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“All that you read about this being deliberate leaks out of the White House wasn’t my experience. Maybe it is in other cases,” he said. “I’m sure the political side of the White House probably likes reading about the president acting with drones and cyber and so forth. National security side has got very mixed emotions about it because these are classified programs.”

Said Mr. McCain: “I don’t know how one could draw any conclusion but that senior members of this administration in the national security arena have either leaked or confirmed information of the most highly classified and sensitive nature.”

On June 5, The New York Times published a review of the Sanger book by Thomas Ricks, an author and former reporter for The Washington Post.

Mr. Sanger clearly has enjoyed great access to senior White House officials, most notably to Thomas Donilon, the national security adviser,” Mr. Ricks wrote. “Mr. Donilon, in effect, is the hero of the book, as well as the commenter of record on events. He leads the team that goes to Israel and spends ‘five hours wading through the intelligence in the basement of the prime minister’s residence.’”

Three days later, Attorney General Eric H. Holder Jr. announced that he had appointed two U.S. attorneys to investigate leaks, including the Stuxnet disclosures.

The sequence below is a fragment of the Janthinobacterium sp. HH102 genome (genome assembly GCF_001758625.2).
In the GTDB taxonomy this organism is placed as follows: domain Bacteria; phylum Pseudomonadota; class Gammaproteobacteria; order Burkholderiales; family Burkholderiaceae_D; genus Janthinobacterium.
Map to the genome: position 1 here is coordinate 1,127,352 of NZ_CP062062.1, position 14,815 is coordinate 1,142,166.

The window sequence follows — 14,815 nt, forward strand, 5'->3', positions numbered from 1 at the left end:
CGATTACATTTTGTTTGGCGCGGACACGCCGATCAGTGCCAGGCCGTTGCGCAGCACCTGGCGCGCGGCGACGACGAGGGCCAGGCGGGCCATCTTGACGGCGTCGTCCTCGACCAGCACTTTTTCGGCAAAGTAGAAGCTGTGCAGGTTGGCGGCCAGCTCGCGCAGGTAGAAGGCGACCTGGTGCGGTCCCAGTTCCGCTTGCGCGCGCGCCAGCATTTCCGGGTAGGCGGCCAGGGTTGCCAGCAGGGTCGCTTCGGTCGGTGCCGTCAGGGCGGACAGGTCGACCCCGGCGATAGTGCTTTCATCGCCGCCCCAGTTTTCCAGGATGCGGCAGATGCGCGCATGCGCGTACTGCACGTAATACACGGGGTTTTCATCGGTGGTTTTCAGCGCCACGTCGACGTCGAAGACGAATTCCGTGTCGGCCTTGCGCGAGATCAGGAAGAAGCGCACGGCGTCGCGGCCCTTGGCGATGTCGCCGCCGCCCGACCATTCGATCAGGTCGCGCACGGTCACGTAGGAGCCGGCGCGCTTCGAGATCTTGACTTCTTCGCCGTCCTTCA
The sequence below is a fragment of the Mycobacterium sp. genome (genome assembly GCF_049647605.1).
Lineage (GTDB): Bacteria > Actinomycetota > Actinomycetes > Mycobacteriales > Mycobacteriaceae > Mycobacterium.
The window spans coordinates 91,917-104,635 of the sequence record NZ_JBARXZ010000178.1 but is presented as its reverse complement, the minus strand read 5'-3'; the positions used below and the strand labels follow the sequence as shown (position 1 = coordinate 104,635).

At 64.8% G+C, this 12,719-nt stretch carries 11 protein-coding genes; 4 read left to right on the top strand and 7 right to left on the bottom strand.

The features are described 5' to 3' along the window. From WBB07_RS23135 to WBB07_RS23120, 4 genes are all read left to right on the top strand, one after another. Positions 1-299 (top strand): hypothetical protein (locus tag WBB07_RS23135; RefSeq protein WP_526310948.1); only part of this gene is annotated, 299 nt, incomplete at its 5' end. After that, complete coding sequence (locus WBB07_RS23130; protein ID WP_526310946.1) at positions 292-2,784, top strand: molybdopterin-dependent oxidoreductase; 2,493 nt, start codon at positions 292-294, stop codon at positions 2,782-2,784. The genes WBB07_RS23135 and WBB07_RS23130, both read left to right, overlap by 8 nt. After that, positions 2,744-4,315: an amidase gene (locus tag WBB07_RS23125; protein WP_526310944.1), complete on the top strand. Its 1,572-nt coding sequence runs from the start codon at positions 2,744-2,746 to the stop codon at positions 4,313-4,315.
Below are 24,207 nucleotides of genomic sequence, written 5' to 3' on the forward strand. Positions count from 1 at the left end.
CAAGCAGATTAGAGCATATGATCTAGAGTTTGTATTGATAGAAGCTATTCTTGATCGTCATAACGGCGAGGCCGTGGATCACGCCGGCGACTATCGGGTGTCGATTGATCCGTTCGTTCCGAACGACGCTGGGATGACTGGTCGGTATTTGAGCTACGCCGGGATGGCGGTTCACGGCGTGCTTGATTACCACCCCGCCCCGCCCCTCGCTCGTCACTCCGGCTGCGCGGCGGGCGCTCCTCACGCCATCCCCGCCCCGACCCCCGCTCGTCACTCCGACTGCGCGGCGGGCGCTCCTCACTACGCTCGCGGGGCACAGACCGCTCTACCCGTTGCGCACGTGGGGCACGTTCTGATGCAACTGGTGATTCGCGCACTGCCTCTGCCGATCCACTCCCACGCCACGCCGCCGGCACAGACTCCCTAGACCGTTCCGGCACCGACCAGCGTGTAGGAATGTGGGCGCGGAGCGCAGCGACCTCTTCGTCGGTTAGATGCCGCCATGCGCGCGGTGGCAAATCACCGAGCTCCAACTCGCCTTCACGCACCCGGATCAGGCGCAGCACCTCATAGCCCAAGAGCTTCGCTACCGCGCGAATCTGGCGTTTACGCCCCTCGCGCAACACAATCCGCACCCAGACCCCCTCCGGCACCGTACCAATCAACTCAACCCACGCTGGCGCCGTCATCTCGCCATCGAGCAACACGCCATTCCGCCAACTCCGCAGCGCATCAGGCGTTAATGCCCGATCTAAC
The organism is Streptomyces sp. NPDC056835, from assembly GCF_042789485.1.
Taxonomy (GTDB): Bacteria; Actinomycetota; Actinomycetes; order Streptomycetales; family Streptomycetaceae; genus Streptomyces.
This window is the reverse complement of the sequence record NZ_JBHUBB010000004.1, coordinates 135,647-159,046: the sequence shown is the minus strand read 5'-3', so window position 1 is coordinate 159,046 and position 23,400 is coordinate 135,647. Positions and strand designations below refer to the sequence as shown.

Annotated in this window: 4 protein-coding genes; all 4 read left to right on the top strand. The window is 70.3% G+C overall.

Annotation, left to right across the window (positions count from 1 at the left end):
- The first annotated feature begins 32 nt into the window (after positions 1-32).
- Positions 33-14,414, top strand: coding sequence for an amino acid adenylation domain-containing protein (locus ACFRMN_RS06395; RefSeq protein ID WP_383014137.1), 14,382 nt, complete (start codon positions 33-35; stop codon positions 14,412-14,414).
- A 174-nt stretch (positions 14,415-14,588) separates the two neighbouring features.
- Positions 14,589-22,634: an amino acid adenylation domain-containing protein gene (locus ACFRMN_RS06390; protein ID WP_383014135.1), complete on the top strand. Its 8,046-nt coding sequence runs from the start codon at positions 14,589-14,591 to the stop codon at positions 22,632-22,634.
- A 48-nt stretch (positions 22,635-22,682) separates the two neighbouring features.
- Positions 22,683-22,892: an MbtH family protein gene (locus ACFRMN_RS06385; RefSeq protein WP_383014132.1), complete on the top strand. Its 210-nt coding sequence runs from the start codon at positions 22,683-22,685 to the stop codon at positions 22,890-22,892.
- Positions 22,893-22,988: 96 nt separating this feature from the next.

White House press secretary Jay Carney took offense to Mr. McCain’s speech.

“Any suggestion that this administration has authorized intentional leaks of classified information for political gain is grossly irresponsible,” he said.

A ‘target’ in the probe

In May, The New York Times reported: “The investigation into reporting by David E. Sanger of The Times, about efforts to sabotage the Iranian nuclear program, appears to be one of the most active inquiries.”

In June, NBC News reported that the FBI had zeroed in on one of the nation’s highest-ranking military officers at the time that Mr. Sanger was researching his book in 2011.

NBC said that retired Marine Gen. James E. Cartwright, former vice chairman of the Joint Chiefs of Staff and one of Mr. Obama’s closest military advisers, was a “target” in the probe — a designation that often means the Justice Department plans to indict the person.

Gen. Cartwright retired in August 2011.

Mr. Donilon, the national security adviser, submitted his resignation in June and left the post last month.

More than any previous president, Mr. Obama has aggressively gone after leakers — in this case possibly members of his own inner circle.

The Justice Department took the unusual step of collecting data on phone calls to and from the Washington bureau of The Associated Press in an effort to find who leaked information about a foiled terrorist attack.

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